In order to avoid formation of a sulfate by-product, it has been disclosed to provide all acid needed for the chlorine dioxide generation from chloric acid which can be prepared electrochemically from sodium chlorate. Such methods are described in, for example, the U.S. Pat. Nos. 4,915,927, 5,084,148 and 5,174,868. However, it has been found difficult to achieve satisfactory current efficiency in production of strong chloric acid which is desirable in order provide efficient chlorine dioxide generation.

International patent specification WO 93/25470 discloses a process of producing chlorine dioxide from chloric acid and hydrogen peroxide. The chloric acid can be produced electrochemically.

U.S. Pat. No. 4,806,215 discloses a process in which chlorine dioxide is generated from sodium chlorate and hydrochloric acid, in which process the generator liquor is acidified electrochemically and recycled back to the reactor. However, this process necessarily results in co-formation of chlorine which cannot be accepted in modern environmental friendly bleaching processes.

U.S. Pat. No. 4,129,484 discloses a process of producing chlorine dioxide in which process sulfuric acid and sodium hydrogen sulfate is withdrawn from the reactor and subjected to electrolysis. However, the current efficiency obtained in the electrochemical cell is not satisfactory.

U.S. Pat. Nos. 5,198,080 and 5,122,140 disclose a process of producing chlorine dioxide involving crystallisation and withdrawal of solid sodium sesquisulfate. The solid salt is dissolved again, electrolytically acidified and recycled to the chlorine dioxide reactor. High current efficiency is said to be achieved if sodium chlorate is added to the dissolved sulfate before the electrochemical cell.

International patent specification WO 93/19227 discloses that electrochemical acidification of alkali metal sulfate solutions preferably is performed at a water content below about 55% by weight.

It is an object of the invention to provide an electrochemical process for acidification of an aqueous solution containing sulfate and chlorate which can be operated efficiently for a long time. It is another object of the invention to provide an efficient process of producing chlorine dioxide involving electrochemical acidification of by-products obtained.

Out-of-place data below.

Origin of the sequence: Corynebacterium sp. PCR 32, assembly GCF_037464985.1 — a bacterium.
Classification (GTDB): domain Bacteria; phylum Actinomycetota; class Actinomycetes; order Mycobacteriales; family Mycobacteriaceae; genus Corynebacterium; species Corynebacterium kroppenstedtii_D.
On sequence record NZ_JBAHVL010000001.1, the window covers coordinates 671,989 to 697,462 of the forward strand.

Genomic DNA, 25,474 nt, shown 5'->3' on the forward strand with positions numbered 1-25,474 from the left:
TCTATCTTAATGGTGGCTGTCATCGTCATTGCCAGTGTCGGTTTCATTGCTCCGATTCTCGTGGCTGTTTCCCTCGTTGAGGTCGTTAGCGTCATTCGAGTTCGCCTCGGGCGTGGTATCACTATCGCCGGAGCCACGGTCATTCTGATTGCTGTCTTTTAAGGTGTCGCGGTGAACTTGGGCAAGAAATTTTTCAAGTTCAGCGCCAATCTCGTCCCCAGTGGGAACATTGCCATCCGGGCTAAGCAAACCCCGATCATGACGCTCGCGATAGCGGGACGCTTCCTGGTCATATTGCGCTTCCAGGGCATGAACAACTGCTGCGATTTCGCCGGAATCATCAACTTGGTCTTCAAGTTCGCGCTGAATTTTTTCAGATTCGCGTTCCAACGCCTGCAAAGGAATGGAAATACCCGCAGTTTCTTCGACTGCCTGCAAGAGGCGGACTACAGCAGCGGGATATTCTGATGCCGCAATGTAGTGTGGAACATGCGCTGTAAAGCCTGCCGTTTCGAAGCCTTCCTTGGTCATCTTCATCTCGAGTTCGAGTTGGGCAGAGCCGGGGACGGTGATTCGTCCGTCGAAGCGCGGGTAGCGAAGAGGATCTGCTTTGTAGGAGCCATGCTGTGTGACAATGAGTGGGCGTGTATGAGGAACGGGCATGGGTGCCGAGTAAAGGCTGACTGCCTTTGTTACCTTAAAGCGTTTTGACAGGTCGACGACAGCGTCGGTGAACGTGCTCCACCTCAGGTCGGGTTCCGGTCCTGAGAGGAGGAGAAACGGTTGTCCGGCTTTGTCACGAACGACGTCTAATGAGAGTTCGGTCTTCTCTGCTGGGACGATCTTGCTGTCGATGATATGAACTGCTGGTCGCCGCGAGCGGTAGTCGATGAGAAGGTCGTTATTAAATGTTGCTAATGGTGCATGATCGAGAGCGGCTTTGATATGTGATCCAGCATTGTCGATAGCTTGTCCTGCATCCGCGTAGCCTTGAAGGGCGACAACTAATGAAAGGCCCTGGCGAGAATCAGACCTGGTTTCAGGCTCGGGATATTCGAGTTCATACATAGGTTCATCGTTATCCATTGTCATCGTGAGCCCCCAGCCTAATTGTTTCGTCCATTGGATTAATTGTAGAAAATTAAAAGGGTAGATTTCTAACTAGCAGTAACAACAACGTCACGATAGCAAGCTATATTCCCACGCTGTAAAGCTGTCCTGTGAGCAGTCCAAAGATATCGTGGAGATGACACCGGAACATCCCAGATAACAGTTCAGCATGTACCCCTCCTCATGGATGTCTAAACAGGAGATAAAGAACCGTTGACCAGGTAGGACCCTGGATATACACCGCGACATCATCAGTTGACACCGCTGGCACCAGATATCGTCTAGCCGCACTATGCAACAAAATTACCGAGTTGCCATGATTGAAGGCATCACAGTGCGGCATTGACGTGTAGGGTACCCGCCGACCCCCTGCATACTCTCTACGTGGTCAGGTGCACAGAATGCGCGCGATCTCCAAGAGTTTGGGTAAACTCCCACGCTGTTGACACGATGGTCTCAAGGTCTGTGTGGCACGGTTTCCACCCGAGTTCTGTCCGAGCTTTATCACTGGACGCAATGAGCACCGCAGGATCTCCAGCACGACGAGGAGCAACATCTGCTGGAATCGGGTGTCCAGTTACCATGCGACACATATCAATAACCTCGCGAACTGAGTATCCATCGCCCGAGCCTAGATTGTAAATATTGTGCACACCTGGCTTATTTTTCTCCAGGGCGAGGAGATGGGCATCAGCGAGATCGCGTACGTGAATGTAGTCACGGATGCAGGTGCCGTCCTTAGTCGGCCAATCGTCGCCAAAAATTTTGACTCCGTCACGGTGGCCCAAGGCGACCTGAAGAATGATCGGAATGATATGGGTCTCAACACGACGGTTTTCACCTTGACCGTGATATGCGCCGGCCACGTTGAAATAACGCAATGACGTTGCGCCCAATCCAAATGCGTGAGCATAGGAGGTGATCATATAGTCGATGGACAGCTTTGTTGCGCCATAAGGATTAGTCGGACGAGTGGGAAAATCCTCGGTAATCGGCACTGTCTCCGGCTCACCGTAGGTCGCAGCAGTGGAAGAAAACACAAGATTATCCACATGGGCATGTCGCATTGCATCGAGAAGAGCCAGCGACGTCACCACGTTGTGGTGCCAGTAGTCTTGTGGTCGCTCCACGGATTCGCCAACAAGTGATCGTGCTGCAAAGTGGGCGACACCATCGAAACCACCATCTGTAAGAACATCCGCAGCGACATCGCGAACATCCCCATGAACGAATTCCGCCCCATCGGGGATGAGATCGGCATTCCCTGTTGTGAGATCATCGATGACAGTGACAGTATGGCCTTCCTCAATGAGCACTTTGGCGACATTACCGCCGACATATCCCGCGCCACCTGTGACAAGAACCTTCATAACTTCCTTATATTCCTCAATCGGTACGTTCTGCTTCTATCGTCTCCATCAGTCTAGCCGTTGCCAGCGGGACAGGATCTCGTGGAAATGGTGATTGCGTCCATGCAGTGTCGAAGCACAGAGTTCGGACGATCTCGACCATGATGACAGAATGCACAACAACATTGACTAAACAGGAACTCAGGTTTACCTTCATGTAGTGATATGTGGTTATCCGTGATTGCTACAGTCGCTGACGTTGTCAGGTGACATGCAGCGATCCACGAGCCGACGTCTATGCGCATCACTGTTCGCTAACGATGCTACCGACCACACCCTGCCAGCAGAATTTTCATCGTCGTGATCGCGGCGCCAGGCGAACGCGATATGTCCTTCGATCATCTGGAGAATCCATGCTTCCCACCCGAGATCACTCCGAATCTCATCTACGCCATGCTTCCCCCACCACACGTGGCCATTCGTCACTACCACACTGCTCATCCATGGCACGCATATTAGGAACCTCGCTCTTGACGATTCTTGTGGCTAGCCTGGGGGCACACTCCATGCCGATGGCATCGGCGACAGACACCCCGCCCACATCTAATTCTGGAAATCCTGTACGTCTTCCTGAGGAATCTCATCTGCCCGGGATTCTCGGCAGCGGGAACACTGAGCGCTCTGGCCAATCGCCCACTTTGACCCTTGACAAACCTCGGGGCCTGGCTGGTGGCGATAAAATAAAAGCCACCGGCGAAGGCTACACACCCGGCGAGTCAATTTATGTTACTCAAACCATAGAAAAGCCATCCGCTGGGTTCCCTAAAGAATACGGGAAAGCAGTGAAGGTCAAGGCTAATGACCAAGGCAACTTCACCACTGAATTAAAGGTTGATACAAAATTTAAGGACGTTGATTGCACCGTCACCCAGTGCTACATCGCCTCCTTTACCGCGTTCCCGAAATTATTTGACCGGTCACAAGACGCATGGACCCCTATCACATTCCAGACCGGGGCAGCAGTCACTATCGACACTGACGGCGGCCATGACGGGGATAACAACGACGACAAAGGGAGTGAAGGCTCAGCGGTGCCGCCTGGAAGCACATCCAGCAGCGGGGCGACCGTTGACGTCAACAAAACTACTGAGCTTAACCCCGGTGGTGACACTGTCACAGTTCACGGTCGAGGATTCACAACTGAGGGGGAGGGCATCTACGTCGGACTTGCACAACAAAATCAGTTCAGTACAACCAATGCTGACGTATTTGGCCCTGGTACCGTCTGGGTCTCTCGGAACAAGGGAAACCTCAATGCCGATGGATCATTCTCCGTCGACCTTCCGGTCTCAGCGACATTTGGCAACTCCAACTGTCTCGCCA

BRIEF DESCRIPTION OF THE DRAWINGS

For a full understanding of the invention, the following detailed description should be read in conjunction with the drawings wherein:

FIG. 1 is a schematic of one embodiment of the present invention using a three chamber electrochemical cell;

FIG. 2 is schematic of another embodiment of the invention using a two chamber electrochemical cell; and

FIG. 3 is a schematic of a further embodiment of the invention using a two chamber electrochemical cell and in which substantially all of the reaction medium withdrawn from the reactor passes through an anode chamber of the cell.

DETAILED DESCRIPTION OF PREFERRED EMBODIMENTS

The prior art relating to electrochemical acidification of sulfate- and chlorate solutions generally aims at providing processes with maximum current efficiency and it is said robe possible to obtain a current efficiency of 85% or more. It certainly is desirable to operate at a high current efficiency, but it has now surprisingly been found that it is advantageous to operate at a current efficiency below the maximum efficiency obtainable. The current efficiency obtainable is dependent on the concentration of the solutions to be acidified. Thus, the maximum current efficiency is obtained if the solution to be acidified is almost saturated. However, it has been found that if an electrochemical cell is operated for a long time with maximum current efficiency, the cell voltage starts rising which increases the energy consumption to an unacceptable level.

The current efficiency is also dependent on the acidity and the sulfate content in the cell. In processes of producing chlorine dioxide comprising electrochemical acidification of effluents containing sulfate and/or chlorate and recirculation of the acidified effluents, it has been found that the production of chlorine dioxide is decreased if the electrochemical cell is operated at maximum current efficiency.